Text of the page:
The film version of Bill O’Reilly’s Killing Jesus begins this weekend on the National Geographical Channel, the third of his books to be adapted for television. This production represents the continuation of a book franchise that includes Killing Lincoln, Killing Kennedy, and Killing Patton–a wildly successful series that has thus far sold almost 7 million books. This is jaw-dropping for three books that, to me, seem trite and conventional–although I’ve only skimmed them. The books are co-authored with Martin Dugard, who perhaps makes it possible for the busy host of a TV chat show to publish historical thrillers every year: a pace that would crush more serious historians.
As I watched the program, I felt I was Killing Time, eager to get to the end. The script is a whole lumberyard of wooden dialogue, bits and pieces lifted from various gospels or invented. The story itself is selective in ways that distort the traditional narrative of Christ, although I sympathize with the author. I’ve written a biography of Jesus myself, so I’m aware of the pitfalls: The story comes to us through four canonical gospels and various extra-canonical texts (many of them very late). And the story put forward by the three “synoptic gospels”—Mark, Matthew, and Luke—has fairly little in common with the Fourth Gospel, attributed to John. Anybody who wishes to make a coherent tale must pick and choose among the narrative strands, weaving them together in personal ways.
Walon Green adapted the book, while Christopher Menaul directed the film. They doubtless meant well, but the movie is seriously dull and painfully misses the real interest of the Jesus story, its transformational power. It begins with King Herod, played as a gruff maniac by Kelsey Grammer. The focus is clearly on the Christmas story as told by Matthew, where the birth of Jesus becomes a tale of terror and flight. The so-called Massacre of the Innocents is portrayed in a decently horrifying fashion: soldiers stabbing young boys with swords, screaming mothers. The peaceful scene in the manger that Luke puts forward (without the massacre and the subsequent flight to Egypt) must have seemed lacking in drama.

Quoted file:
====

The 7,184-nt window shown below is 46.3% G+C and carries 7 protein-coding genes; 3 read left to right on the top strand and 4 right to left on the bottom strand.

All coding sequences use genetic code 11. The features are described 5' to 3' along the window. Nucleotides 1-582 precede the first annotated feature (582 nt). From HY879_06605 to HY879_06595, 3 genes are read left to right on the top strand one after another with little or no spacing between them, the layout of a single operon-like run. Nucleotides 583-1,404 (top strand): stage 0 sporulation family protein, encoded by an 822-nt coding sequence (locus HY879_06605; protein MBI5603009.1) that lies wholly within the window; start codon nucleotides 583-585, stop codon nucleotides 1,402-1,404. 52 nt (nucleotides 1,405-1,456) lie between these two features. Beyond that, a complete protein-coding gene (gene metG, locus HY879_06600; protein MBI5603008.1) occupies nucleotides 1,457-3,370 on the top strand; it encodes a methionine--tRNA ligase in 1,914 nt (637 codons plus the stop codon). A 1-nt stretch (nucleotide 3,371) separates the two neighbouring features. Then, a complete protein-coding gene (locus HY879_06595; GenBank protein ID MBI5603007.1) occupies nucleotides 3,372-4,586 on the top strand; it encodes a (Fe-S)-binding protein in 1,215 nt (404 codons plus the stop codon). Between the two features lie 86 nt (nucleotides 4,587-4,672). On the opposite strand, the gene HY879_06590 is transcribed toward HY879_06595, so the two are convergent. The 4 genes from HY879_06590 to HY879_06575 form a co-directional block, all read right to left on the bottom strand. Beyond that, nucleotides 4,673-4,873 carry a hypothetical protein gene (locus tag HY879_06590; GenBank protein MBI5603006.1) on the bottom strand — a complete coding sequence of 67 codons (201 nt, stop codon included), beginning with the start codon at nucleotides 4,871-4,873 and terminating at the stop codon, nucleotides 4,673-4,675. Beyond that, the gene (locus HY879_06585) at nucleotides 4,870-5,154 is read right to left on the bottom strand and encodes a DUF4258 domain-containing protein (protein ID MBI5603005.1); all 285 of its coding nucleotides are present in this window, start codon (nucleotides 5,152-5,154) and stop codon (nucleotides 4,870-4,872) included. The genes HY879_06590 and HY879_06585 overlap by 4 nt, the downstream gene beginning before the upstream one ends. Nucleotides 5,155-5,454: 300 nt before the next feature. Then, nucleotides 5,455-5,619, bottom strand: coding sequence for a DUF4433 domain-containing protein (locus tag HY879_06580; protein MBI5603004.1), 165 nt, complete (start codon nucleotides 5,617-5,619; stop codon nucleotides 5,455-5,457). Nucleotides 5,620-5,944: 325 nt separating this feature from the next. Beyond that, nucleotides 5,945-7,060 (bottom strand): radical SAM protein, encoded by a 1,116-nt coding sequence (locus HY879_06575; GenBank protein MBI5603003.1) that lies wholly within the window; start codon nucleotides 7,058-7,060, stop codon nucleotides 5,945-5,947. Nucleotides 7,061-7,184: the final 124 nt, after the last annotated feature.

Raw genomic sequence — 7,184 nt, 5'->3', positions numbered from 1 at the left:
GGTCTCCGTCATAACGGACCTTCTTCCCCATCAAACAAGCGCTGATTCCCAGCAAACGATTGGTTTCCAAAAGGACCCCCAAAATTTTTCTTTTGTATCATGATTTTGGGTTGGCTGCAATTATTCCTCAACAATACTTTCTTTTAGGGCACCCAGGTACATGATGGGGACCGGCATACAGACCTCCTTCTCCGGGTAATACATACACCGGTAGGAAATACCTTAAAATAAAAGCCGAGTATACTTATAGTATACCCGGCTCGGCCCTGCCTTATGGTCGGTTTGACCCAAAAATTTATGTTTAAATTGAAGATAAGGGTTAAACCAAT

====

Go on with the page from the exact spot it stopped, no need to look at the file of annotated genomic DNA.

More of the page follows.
One skips forward in this adaptation to various scenes in the life and times of Jesus, including his baptism by John the Baptist. Haaz Sleiman plays Jesus as a kind of innocent but suddenly inspired country bumpkin from Galilee. I can only assume that the weird accent that this version of Jesus and his followers use—something like the all-purpose ethnic speech that Anthony Quinn employed in Zorba the Greek—is meant to suggest a dialect of Aramaic. By contrast, Stephen Moyer plays a reasonably believable Pontius Pilate with a fine English accent, as befits a Roman (perhaps). There are various mixed accents throughout, in fact—it’s hard to decode them. One gets the idea: People at the beginning of the first century in ancient Palestine spoke a variety of tongues. Some were educated, others not. The subtlety of this may be lost on most viewers.
I have always found the baptism of Jesus, with a dove descending and voice from heaven, one of the great moments in the Jesus story. This is where Jesus hears the deep call from God. But here begins the worst aspect of this version of the narrative. Everything holy is stripped of mystery. The baptism itself looks like a home movie. There is no dove or heavenly call. Jesus seems strangely unmoved by the whole thing, and John the Baptist certainly doesn’t inspire in this peculiar version of the great, wild prophet.
The problem lies with the literalizing of the narrative. I would have guessed, thinking that O’Reilly is a Roman Catholic, he would have given us more of the supernatural Jesus. But this is a flat, realistic version of the story. A couple of healings occur, but these seem less than spectacular, and the miraculous is drained from the Jesus story. Perhaps the budget for this production couldn’t expand to include a bit of CGI?